Tech Launches New AI Institute Devoted to Supporting Aging Adults

Researchers in the AI-CARING institute are primarily looking to imbed new technologies in homes.

Researchers in the AI-CARING institute are primarily looking to imbed new technologies in homes.

Georgia Tech and four partner universities launched their Collaborative Assistance and Responsive Interaction for Networked Groups (AI-CARING) institute with a nationwide, virtual kickoff event on October 20, 2021. This newly formed National Science Foundation (NSF) artificial intelligence (AI) research institute seeks to create a vibrant discipline focused on personalized, collaborative AI systems that will improve the quality of care for the aging. These AI systems will learn individual models of human behavior and how they change over time and use that knowledge to better collaborate and communicate in caregiving environments.

By 2050, nearly 20 percent of the US population will be 65 or older in age. And over 77 percent of adults ages 65-79 will have one or more chronic health conditions. Annually, more than $250 billion is spent on caregiving for Alzheimer’s and dementia alone. The institute is one of two new NSF AI institutes awarded to Georgia Tech with $40 million in funding to accelerate AI innovation.

The nationwide kickoff event was led by Sonia Chernova, associate professor of interactive computing at Georgia Tech, and the lead principal investigator (PI) for the AI-CARING institute. The grant’s co-PI Elizabeth Mynatt, executive director of Georgia Tech’s Institute for People and Technology (IPaT), helped describe many of the new AI institute’s research goals and approaches. They were joined with presentations by research leaders from Carnegie Mellon University, Oregon State University, and the University of Massachusetts Lowell.

Researchers in the AI-CARING institute are primarily looking to imbed new technologies in homes by designing, developing, and deploying interactive, intelligent systems over extended periods of time. The research universities partnering with this new NSF AI-CARING institute led by Georgia Tech include Carnegie Mellon University, University of Massachusetts Lowell, Oregon State University, and Oregon Health and Sciences University.

In addition to the university partnerships, AI-CARING is partnering with three established research groups. The first one is the Rehabilitation Engineering Research Center on Technologies to Support Aging-in-Place for People with Long-Term Disabilities (RERC TechSAge), a collaborative center based at the Georgia Institute of Technology and the University of Illinois at Urbana-Champaign. TechSAge features multidisciplinary research, development, and training projects that are dedicated to understanding the needs of, and developing supportive technologies for, people aging with long-term disabilities.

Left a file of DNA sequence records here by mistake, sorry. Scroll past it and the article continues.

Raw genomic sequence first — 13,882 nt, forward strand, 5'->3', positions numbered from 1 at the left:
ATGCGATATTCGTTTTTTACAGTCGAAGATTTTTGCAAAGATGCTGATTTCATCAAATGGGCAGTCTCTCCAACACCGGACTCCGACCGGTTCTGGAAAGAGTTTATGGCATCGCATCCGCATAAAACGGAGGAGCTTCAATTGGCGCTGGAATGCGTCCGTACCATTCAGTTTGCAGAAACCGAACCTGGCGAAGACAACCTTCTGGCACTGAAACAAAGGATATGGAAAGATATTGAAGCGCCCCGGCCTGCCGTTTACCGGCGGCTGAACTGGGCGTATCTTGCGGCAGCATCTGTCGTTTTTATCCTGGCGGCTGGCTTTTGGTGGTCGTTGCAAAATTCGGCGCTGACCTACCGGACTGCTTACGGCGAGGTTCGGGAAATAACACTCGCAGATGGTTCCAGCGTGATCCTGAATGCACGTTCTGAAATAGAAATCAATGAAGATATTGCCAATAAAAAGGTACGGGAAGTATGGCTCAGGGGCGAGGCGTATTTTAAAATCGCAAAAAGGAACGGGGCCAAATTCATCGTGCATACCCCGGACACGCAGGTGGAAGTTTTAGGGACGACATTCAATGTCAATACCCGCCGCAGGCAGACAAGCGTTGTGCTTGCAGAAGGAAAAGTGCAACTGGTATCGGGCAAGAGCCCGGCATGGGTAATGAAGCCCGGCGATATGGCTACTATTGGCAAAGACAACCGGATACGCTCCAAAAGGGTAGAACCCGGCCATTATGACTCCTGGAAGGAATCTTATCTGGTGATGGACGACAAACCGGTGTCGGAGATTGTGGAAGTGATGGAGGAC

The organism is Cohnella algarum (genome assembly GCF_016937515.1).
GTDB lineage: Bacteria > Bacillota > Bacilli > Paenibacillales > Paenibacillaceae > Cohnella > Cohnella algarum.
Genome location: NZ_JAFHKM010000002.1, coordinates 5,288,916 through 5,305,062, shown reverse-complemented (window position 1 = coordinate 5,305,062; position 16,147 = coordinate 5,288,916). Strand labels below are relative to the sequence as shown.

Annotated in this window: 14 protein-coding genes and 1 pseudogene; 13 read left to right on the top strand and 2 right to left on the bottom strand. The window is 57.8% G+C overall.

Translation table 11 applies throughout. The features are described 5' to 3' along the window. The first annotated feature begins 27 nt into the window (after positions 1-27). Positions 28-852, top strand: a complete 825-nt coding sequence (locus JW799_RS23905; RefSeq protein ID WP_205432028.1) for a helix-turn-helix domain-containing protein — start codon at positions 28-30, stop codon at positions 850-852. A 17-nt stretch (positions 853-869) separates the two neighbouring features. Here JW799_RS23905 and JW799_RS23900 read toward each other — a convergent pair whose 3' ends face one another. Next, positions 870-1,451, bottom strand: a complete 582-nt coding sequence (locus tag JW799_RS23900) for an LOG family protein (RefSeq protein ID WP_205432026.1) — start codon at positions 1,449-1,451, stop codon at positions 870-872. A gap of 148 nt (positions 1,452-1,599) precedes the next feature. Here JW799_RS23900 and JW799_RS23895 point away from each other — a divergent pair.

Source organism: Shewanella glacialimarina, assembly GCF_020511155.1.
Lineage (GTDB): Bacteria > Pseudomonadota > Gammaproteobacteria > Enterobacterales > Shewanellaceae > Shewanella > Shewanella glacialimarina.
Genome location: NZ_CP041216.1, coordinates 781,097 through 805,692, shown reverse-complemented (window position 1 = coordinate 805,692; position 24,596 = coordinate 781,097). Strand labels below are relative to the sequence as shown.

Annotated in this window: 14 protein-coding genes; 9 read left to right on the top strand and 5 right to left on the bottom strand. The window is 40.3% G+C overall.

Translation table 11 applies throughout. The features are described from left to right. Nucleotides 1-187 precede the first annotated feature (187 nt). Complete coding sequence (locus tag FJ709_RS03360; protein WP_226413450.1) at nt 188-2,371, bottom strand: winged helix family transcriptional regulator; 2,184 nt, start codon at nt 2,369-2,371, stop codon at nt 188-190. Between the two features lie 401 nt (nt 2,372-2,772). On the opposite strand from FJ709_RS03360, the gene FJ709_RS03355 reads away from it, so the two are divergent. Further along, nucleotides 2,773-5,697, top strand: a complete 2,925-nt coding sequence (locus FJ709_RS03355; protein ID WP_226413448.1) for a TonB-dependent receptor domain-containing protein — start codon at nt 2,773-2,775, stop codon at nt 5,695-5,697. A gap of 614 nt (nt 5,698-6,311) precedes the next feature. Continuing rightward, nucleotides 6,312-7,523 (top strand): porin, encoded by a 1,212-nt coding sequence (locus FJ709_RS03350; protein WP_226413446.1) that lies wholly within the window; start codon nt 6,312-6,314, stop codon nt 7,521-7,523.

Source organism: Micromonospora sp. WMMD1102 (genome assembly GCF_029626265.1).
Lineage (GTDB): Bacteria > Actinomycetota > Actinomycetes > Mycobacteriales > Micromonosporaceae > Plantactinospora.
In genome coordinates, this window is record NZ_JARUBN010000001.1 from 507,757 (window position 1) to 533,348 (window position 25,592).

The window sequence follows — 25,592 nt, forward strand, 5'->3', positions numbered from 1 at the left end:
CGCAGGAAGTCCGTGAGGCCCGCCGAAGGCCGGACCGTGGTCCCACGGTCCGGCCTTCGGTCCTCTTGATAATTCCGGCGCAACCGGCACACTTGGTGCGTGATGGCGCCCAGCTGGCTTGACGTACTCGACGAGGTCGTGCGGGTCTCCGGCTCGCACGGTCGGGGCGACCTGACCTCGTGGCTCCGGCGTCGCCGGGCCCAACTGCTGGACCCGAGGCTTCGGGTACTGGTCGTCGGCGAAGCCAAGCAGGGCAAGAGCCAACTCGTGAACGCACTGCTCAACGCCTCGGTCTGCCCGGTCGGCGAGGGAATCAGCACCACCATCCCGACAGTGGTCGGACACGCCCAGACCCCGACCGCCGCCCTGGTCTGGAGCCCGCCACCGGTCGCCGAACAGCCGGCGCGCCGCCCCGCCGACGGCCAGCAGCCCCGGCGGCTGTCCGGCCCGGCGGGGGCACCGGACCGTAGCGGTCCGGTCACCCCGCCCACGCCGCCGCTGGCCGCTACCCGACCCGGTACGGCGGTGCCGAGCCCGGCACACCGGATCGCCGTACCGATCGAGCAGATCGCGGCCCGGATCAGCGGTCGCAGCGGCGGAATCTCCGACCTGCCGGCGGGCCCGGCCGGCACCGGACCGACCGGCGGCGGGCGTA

The second partner group is the Rehabilitation Engineering Research Center (RERC) on Wireless Technologies (Wireless RERC). Their mission is to integrate established wireless technologies with emerging wirelessly connected devices and services for a transformative future where individuals with disabilities achieve independence, improved quality of life, and enhanced community participation.

The third group is the Rehabilitation Engineering Research Center on Accessible Public Transportation (RERC-APT) based at Carnegie Mellon University. They are researching and developing methods to empower consumers and service providers in the design and evaluation of accessible transportation equipment, information services, and physical environments.

Some examples of daily life activities that could benefit from advancing AI technologies include: improving health and wellness; taking medication; improving safety at home; improving socialization; easier communications (phone, video conferencing, email); improving transportation (car, cab, public transit, etc.); helping with cooking, house cleaning, laundry; easier shopping (i.e groceries); managing personal finances; rehabilitation (recovering from a fall or illness); and assisting in many other life activity areas.

Assistance with aging individuals experiencing mild cognitive impairment (MCI) and dementia is also a significant part of the planned AI research. The Georgia Institute of Technology and Emory University's Brain Health Center recently launched an innovative research and therapy program for people with mild cognitive impairment (MCI) known as the Cognitive Empowerment Program. That new program will help to support AI-CARING research focused on MCI.

AI-CARING institute researchers will be working into 2026 across a five-year time span. At this time, there are 18 nationwide AI Institutes funded by the National Science Foundation (NSF) with a total investment of $360 million in funding as of 2021.


Walter Rich